The controversial Union culture minister Dr Mahesh Sharma—RSS loyalist, qualified physician and entrepreneur who owns a chain of hospitals—has been busy giving a push to Ramayana and Ram kathas to uphold “traditional values”. Responding to questions from Outlook, he dwells at length on auditing, MoUs, digitised databases and portals—all the administrative measures meant to increase efficiency. At the same time, he evades a question on whether there is a move to privatise some institutions under his watch. Holding one ‘competitive cultural event’ in every village, he says, is his goal. Excerpts:
Many of the institutions under your ministry have remained headless for months....
We have updated recruitment rules so as to recognise the latest expertise available in the field. We have already selected people to head institutions like the National Research Laboratory for Conservation of Cultural Propertry (NLRC), Indira Gandhi Rashtriya Manav Sangrahalaya (IGRMS), and Central Institute of Buddhist Tibetan Studies. We are in the final stages for appointments at the IGNCA, Rampur Raza Library, Khuda Baksh Library, National Museum and NGMA etc. In several cases, we are not getting adequate response to our advertisements for filling up the posts (for example, in NGMA Bangalore/Mumbai). Appointments in some bodies have been held up due to court cases also (as in the case of Salarjung Museum).
There seems to be an apprehension that the government wants to take over autonomous institutions or hand them over to private entities. How real are the fears?
“Artists include those who are established and those yet to be recognised. We must also reach out to the as-yet unreached.”
There is no intention to end the autonomy enjoyed by various autonomous organisations under the culture ministry. The autonomous bodies, numbering about 35, are by and large free to take day-to-day decisions. Their interaction with the ministry is largely related to reviews of MoU milestones and release of funds to ensure their programmes/activities do not get affected for want of funds. There is no plan to hand over any of the centres to private parties.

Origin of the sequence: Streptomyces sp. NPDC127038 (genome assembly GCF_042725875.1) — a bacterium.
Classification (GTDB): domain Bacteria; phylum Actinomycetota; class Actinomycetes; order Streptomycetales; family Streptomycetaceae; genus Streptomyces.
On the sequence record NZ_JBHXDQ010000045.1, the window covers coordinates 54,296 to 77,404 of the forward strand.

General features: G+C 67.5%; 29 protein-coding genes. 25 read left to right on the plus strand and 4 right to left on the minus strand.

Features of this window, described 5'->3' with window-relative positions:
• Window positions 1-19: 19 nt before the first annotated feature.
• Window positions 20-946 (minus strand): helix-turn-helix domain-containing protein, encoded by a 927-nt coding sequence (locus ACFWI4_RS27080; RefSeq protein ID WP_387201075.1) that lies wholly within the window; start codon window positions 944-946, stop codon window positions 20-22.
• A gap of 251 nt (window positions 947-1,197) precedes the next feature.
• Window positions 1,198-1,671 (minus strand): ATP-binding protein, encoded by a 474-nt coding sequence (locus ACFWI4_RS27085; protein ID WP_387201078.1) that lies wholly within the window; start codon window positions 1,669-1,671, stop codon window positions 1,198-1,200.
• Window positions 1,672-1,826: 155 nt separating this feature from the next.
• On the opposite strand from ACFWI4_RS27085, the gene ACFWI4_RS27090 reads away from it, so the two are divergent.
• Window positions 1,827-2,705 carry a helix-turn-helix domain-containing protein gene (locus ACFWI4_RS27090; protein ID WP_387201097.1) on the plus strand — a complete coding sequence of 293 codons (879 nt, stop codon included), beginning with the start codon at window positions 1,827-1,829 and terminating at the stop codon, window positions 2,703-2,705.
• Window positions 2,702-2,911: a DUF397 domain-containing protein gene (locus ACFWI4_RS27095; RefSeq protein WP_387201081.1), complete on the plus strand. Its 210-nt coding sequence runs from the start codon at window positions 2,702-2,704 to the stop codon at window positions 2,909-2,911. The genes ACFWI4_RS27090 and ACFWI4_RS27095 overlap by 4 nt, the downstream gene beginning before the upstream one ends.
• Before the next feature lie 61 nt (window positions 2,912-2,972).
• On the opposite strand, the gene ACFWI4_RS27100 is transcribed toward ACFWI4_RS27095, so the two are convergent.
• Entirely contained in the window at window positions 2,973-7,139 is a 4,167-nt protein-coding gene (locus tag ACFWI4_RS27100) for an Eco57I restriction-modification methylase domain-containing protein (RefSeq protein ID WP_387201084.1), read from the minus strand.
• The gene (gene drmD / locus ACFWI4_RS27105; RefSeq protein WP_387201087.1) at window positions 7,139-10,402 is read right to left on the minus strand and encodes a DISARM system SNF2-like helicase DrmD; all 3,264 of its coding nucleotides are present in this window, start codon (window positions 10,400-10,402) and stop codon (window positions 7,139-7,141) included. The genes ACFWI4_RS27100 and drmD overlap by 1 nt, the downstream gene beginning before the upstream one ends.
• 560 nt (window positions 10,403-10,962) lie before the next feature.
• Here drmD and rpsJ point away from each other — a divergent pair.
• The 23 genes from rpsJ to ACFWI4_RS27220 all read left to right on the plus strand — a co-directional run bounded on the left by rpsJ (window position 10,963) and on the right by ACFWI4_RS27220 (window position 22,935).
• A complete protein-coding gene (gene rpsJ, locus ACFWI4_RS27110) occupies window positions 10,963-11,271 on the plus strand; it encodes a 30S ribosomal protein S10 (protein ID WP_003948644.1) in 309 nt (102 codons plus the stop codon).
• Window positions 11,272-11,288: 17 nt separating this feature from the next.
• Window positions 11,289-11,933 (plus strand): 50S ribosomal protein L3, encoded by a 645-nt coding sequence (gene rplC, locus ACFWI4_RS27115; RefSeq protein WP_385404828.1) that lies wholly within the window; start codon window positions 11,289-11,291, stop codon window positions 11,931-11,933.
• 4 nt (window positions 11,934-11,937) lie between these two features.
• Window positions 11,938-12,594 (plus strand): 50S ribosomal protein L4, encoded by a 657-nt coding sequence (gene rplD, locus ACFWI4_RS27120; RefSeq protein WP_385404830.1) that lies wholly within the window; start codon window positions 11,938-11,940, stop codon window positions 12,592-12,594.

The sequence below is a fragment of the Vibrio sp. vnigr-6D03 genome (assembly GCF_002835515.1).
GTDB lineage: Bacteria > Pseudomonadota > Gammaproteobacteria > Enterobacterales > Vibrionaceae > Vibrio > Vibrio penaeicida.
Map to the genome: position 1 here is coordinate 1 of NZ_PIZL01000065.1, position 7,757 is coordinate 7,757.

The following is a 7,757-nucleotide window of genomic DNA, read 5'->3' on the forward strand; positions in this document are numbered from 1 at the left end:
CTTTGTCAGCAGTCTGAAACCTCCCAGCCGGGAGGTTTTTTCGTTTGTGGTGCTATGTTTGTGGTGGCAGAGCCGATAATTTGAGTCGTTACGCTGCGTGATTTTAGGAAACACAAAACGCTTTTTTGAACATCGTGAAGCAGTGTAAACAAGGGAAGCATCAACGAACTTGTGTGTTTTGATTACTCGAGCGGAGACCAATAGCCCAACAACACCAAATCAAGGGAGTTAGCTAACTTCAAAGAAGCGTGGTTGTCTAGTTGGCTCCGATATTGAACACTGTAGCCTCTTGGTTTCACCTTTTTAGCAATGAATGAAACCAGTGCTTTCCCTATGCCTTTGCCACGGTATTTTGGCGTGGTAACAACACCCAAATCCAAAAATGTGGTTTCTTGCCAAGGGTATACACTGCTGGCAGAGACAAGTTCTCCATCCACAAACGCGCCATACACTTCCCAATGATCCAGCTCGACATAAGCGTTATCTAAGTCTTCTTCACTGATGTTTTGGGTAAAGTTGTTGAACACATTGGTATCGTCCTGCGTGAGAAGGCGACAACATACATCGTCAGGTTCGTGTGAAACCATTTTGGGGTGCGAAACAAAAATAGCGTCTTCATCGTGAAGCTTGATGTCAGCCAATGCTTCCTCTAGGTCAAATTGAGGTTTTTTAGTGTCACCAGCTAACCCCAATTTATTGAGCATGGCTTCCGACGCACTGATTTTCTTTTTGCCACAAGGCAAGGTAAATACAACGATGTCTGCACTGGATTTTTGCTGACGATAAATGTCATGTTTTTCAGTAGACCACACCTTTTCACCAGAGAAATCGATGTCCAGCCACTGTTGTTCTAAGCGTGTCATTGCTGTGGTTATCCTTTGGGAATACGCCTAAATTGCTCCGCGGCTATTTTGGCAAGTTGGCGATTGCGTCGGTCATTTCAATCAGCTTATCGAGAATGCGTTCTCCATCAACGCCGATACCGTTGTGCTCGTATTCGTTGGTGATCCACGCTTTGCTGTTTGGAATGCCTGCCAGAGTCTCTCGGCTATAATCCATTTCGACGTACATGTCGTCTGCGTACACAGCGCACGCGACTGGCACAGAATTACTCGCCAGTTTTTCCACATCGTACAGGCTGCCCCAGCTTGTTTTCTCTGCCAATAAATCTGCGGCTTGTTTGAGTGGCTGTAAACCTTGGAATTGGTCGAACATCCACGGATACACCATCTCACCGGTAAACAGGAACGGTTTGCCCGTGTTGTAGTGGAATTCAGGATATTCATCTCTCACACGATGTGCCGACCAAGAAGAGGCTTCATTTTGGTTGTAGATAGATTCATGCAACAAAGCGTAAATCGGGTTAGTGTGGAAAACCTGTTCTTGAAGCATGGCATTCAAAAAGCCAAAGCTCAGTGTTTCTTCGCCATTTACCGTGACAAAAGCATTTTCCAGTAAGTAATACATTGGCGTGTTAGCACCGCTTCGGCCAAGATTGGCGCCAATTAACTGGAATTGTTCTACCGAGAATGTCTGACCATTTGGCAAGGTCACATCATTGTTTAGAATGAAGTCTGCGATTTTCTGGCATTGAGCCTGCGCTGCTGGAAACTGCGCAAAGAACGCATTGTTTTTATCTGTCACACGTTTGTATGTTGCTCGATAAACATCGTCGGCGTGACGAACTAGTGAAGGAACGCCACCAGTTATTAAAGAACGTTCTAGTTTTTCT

Then there are questions about the competence of some of the people chosen to head the institutions....
This is a matter of perception. When one is dealing with as many as 45-plus organisations, it is perhaps natural that some of them may not always be headed by top performers. The recruitment process, of course, always looks for the best possible people. Our organisations are constantly in touch with artists in their respective areas of work and they are normally invited to various programmes. A continuous dialogue is maintained with artists before finalising any policy.
The ministry, it is felt, is unable to build bridges with the community of artists/artistes.
‘Artists’ include those who are established as well as those who are yet to be recognised. And without massive technological interventions, building bridges with the larger community of artists is neither feasible nor meaningful. Our cultural institutions will have to make concerted efforts to reach out to the unreached and to support the hitherto unrecognised.
It is being alleged that the ministry is run by people from Sanskar Bharati (an RSS affiliate) and they are the ones who call the shots, scrutinise files and take decisions.
Your observation is completely baseless and denied. The ministry consults experts of eminence in various fields irrespective of their personal beliefs.